The Paradise Papers leak prompted yet more indignation about corporate tax avoidance, and cash-strapped governments claim to be tackling the issue. What will it mean for corporates?
The financial crisis—with the subsequent austerity imposed on citizens—was a turning point in public attitudes. Once upon a time, ordinary citizens might have joked about so-called tax havens. Then governments became strapped for cash, allegations of abuse surfaced through leaks such as the Panama Papers, and people started to feel ripped off. A steady drip of reports about corporate giants’ contortions to reduce taxes (relative to revenues) fueled public anger further.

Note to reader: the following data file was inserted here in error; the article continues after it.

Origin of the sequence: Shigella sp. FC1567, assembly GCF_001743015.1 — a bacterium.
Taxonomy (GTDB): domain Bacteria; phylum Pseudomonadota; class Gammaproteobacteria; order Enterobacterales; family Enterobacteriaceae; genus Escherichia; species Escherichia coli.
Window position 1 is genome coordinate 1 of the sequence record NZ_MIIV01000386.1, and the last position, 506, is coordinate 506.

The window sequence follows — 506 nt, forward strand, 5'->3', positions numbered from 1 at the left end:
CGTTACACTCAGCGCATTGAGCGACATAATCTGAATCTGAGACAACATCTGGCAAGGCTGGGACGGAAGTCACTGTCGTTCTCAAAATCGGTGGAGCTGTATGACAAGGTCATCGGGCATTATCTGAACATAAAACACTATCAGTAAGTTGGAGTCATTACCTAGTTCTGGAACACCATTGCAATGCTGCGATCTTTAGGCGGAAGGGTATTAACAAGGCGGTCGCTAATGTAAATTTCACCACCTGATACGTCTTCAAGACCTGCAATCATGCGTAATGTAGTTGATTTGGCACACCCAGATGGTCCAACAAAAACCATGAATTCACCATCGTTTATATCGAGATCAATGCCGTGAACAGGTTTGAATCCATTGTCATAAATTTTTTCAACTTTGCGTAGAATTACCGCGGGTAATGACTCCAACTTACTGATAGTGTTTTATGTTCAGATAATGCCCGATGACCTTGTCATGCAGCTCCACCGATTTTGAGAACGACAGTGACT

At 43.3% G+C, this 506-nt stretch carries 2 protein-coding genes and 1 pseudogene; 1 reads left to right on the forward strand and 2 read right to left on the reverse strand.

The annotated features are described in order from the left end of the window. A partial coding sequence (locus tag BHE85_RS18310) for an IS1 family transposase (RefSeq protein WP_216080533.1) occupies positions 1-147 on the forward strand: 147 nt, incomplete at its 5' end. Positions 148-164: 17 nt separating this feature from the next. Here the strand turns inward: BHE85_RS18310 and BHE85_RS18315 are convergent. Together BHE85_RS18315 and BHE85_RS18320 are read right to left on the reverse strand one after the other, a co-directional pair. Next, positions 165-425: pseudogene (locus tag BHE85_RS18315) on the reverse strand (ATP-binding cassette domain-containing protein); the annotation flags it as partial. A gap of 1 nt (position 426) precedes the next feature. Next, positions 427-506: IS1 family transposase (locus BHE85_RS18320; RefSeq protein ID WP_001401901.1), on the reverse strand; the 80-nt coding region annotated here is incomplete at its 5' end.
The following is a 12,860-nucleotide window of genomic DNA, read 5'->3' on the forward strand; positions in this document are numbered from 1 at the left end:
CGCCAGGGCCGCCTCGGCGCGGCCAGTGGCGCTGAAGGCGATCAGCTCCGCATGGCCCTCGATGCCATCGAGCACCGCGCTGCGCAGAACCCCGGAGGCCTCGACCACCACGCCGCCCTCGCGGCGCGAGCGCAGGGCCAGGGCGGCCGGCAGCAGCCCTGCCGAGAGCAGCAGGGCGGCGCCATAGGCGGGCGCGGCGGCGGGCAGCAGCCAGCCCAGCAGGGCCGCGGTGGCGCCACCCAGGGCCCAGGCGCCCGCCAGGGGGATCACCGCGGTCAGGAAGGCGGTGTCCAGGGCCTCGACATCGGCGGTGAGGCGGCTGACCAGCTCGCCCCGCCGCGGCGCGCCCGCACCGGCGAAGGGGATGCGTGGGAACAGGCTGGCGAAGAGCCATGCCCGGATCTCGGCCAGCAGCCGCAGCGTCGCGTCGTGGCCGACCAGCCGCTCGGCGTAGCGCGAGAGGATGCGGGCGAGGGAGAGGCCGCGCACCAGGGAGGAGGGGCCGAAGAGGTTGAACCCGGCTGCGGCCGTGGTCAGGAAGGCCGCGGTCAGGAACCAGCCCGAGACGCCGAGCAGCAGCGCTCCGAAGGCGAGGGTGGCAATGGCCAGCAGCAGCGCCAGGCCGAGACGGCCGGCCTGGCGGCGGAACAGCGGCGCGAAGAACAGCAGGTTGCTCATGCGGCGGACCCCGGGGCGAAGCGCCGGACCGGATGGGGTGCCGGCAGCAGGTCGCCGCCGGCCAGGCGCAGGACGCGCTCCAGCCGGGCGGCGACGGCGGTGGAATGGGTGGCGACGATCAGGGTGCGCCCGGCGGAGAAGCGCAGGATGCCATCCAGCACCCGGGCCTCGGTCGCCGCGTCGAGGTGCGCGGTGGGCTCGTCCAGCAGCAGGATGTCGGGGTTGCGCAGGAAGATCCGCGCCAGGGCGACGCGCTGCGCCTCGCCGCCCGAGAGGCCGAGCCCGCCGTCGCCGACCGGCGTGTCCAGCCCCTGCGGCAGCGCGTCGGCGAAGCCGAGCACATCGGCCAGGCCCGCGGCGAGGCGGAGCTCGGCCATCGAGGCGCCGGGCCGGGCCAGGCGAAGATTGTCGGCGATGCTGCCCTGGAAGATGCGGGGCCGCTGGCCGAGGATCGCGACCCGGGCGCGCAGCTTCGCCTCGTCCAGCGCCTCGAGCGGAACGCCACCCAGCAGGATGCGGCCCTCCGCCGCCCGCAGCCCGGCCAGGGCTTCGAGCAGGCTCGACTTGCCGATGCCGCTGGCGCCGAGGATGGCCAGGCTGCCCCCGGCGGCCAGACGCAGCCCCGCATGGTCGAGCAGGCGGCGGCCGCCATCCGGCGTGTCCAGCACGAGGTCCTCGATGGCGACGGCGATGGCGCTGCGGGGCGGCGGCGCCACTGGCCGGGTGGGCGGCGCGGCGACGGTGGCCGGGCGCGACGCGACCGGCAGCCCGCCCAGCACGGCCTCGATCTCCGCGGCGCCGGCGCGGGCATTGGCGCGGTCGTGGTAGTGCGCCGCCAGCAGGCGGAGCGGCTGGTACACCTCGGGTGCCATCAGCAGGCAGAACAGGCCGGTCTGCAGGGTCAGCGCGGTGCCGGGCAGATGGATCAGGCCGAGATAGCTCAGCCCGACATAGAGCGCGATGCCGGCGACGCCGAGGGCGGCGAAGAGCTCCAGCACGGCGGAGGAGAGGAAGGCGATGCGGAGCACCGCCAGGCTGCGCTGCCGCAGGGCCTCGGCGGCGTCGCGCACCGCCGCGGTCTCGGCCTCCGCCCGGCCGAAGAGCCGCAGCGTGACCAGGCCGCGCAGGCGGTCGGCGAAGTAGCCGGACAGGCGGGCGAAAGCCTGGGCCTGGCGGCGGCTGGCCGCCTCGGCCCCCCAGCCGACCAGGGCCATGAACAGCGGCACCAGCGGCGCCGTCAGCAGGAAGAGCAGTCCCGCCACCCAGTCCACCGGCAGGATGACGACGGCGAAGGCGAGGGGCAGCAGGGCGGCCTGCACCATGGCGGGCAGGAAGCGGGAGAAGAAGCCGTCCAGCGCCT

Tax evasion—denoting illegal strategies—is negligible these days, at least among major multinationals, say tax advisors. As a general rule, multinationals (especially those listed on major stock exchanges) seek to operate within the mainstream of tax planning, explains Sanjay Mehta, tax partner at law
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